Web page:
Alternatives for Retirement Without a 401k Plan

Planning for Retirement Without a 401k Plan

Even if your employer doesn’t offer a 401k program, you can still plan for retirement through other savings options. Like many industries, the financial environment continues to grow and expand its products.

Keep in mind there’s really no reason to feel you’re the only one without such benefits. In a recent study from CNBC, only half of all U.S. workers were employed at a business or company offering a sponsored retirement plan.

So, in the spirit of looking at the glass half full, consider this an opportunity to take control of your finances and become money savvy at the same time.

Know Your Savings Options

There are a few common savings plans to explore if you’re an independent saver. They all share the benefit of being available to consumers who find they’ll be “going it alone.”

A Traditional IRA:

An IRA is an Individual Retirement Account which acts as an individual’s savings account and also offers tax breaks. Contribute the maximum amount of $6,000 per year and deduct money when you file your taxes. You only pay taxes on your contributed income when you use the IRA funds.

A Roth IRA:

A Roth IRA is another savings program available to individuals. The key difference between a Roth and traditional IRA is you postpone your tax savings with a Roth until after you retire and begin utilizing those funds.

What is attractive to many people is all money from your Roth IRA savings is free and clear.

A Basic Savings Account:

Yes, we all remember these from our earliest days of depositing extra money from babysitting or yard chores. Despite traditionally low interest rate benefits, there is the joy of seeing small amounts of money accrue and the relief of knowing you don’t have to tap into your other accounts, such as your IRA, if you encounter a financial emergency.

A basic savings account is also one of the best ways to get into the savings habit, since there’s never a minimum amount of money required to deposit.

Is it Best to Invest?

We see so many ads and commercials about how easy it is for any individual to invest and trade in the stock market, but since this is your money we’re talking about, we encourage a little bit of research.

Buying Stocks:

For close to 100 years, stocks have returned almost 10% on the investment dollar. Many individuals enjoy the process of seeing how their decisions play out and there is always guidance (not necessarily on which stocks to choose), but when it comes to making decisions which fit your financial personality.

However, this is a “long game” we’re talking about. Much like going to a casino, don’t spend if you can’t afford to lose. If you’re looking to get rich in a couple of years, the stock market might not be the smartest choice.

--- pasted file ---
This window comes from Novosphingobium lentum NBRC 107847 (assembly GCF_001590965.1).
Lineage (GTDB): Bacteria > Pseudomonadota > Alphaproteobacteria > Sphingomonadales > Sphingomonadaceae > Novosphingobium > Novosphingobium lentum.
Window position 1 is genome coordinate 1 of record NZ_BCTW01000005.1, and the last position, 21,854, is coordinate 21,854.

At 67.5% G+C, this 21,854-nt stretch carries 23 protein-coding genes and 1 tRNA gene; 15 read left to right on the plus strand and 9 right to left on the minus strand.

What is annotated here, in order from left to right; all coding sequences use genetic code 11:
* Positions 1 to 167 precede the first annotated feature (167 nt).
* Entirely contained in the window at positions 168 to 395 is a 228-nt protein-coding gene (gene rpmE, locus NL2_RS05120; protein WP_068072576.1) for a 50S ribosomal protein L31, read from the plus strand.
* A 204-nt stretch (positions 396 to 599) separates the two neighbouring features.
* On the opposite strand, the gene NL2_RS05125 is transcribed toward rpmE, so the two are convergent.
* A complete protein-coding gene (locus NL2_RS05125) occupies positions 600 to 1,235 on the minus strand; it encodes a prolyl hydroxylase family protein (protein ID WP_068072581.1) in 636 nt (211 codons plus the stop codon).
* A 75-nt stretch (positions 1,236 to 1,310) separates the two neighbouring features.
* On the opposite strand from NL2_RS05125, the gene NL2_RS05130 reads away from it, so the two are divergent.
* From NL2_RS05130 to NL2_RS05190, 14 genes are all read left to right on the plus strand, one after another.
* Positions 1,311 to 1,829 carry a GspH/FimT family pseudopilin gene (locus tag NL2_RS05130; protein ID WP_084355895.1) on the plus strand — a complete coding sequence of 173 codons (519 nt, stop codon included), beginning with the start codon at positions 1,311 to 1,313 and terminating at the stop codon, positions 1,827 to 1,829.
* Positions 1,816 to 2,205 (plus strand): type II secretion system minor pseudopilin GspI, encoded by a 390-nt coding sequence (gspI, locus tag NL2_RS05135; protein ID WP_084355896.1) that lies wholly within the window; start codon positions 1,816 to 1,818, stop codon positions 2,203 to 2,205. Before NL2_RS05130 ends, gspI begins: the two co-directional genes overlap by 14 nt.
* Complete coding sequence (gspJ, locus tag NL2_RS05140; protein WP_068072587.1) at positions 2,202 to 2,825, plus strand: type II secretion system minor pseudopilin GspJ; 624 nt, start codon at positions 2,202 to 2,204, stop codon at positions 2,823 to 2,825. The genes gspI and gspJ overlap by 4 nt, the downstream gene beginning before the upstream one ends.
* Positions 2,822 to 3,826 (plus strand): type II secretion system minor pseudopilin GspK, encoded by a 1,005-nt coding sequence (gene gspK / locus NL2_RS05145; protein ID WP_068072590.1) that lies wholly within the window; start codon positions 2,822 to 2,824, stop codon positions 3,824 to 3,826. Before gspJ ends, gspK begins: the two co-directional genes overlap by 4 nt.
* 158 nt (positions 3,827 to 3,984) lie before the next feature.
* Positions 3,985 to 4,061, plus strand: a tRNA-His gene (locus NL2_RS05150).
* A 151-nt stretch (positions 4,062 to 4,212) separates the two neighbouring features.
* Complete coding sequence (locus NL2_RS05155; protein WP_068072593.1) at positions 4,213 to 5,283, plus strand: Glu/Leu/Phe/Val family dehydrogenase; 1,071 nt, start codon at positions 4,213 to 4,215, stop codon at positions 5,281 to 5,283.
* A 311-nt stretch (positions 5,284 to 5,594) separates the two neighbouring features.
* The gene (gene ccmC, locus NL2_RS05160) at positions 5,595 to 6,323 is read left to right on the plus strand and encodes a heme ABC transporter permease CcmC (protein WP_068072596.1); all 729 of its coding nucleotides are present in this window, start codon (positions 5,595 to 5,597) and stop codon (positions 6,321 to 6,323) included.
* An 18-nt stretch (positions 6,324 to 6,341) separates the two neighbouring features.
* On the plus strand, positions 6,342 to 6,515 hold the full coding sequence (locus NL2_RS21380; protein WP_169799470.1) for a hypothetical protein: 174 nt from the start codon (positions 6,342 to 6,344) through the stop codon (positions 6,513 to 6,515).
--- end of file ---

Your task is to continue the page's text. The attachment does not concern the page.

Invest in the Markets:

The “markets” go beyond the stock market. For more conservative investors or those not interested in the dramatics of the stock market, tax-managed mutual funds also offer an opportunity to sock away some cash.

A tax-managed mutual fund produces gains as soon as you sell. You do pay tax on the money, but you can also sell the fund at a time most financially beneficial to you.

Real Estate:

Due to the economy, the good news is there are still many properties being sold below market value, so it may be tempting to buy a property or two as rental units. Read about How to invest in real estate for beginners.

However, if people are paying you to live in your investment, it means you’re the landlord and absorb all the associated responsibility. If you’re very handy or can either pay or barter for a “handyman,” being a landlord can be a beneficial investment. Plus, there’s always the opportunity to buy a multi-family unit and live in one unit while collecting income and equity at the same time.

Work is a Four-Letter Word

You’re young and ambitious. You’re even well-versed in regards to the state of the economy and how the landscape of work is changing. Of course you’ll do everything you can to stash away money for retirement.

But the person you are today may not be the employee you are in a few years. It’s estimated 91 percent of Millennials (born between 1977 and 1997) may have as many as 20 jobs in their lifetime. Meanwhile, the Baby Boomer generation (born between 1946 and 1964) can expect, on average, 7 careers in a lifetime.

So let’s agree for now that the best real life benefits of a good job are the experience it provides and the money it puts in your pocket. If you see a pattern of taking jobs you enjoy over the sole financial gain, then maybe work isn’t something you grow to dislike. Here are two questions to ask in regards to prolonging your work life:

Do I Need to Work Longer?

How you answer this question will depend on your overall work history, savings contributions, etc. One statistic which may make the idea more attractive is five more years working full-time may allow you to contribute an additional $30,000 into a Roth IRA.